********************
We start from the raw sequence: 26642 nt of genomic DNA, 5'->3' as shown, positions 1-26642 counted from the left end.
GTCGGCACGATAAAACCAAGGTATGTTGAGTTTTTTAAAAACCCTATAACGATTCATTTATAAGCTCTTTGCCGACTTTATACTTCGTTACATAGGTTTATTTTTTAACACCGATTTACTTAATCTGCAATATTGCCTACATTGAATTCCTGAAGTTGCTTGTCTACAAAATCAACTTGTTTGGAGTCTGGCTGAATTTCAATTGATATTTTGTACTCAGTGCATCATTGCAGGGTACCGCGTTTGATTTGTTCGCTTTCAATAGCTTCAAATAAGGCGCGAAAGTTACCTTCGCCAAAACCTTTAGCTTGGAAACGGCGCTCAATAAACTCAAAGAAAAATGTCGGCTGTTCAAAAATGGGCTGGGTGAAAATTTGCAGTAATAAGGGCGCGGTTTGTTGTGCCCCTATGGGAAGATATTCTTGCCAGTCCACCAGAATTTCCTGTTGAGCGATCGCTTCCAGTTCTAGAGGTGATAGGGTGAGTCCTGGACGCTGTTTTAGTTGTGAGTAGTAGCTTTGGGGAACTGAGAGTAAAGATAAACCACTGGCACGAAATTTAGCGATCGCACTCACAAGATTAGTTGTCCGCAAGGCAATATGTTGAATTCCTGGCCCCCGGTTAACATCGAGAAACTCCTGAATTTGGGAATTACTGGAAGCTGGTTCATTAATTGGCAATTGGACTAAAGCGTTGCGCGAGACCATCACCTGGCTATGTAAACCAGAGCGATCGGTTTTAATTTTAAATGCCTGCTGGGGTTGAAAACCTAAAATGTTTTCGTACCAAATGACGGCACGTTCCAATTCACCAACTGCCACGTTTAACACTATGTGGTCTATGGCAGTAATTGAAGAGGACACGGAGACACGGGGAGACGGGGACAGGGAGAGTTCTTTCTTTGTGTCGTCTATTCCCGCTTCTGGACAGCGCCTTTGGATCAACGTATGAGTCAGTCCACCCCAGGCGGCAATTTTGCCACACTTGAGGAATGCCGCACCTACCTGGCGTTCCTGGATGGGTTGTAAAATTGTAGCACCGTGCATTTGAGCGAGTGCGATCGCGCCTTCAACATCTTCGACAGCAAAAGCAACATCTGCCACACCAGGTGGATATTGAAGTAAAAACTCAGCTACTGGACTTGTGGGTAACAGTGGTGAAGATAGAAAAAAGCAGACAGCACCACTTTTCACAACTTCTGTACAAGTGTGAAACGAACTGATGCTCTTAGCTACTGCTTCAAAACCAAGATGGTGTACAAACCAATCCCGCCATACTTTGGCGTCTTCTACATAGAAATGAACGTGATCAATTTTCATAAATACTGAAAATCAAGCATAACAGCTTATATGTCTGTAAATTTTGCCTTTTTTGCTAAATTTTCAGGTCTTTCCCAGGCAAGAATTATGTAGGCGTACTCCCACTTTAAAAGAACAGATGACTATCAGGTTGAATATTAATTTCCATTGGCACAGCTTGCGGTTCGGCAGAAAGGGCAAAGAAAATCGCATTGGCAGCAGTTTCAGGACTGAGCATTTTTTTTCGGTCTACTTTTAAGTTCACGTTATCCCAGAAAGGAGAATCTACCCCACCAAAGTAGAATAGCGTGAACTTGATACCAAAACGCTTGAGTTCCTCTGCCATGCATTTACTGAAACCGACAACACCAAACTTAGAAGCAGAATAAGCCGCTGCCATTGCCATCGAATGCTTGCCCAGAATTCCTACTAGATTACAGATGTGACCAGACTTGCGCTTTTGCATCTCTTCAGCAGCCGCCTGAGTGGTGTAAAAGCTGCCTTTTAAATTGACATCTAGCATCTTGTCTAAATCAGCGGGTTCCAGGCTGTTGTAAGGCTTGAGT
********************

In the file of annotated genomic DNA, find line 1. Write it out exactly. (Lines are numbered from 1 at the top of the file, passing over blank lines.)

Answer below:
We start from the raw sequence: 26642 nt of genomic DNA, 5'->3' as shown, positions 1-26642 counted from the left end.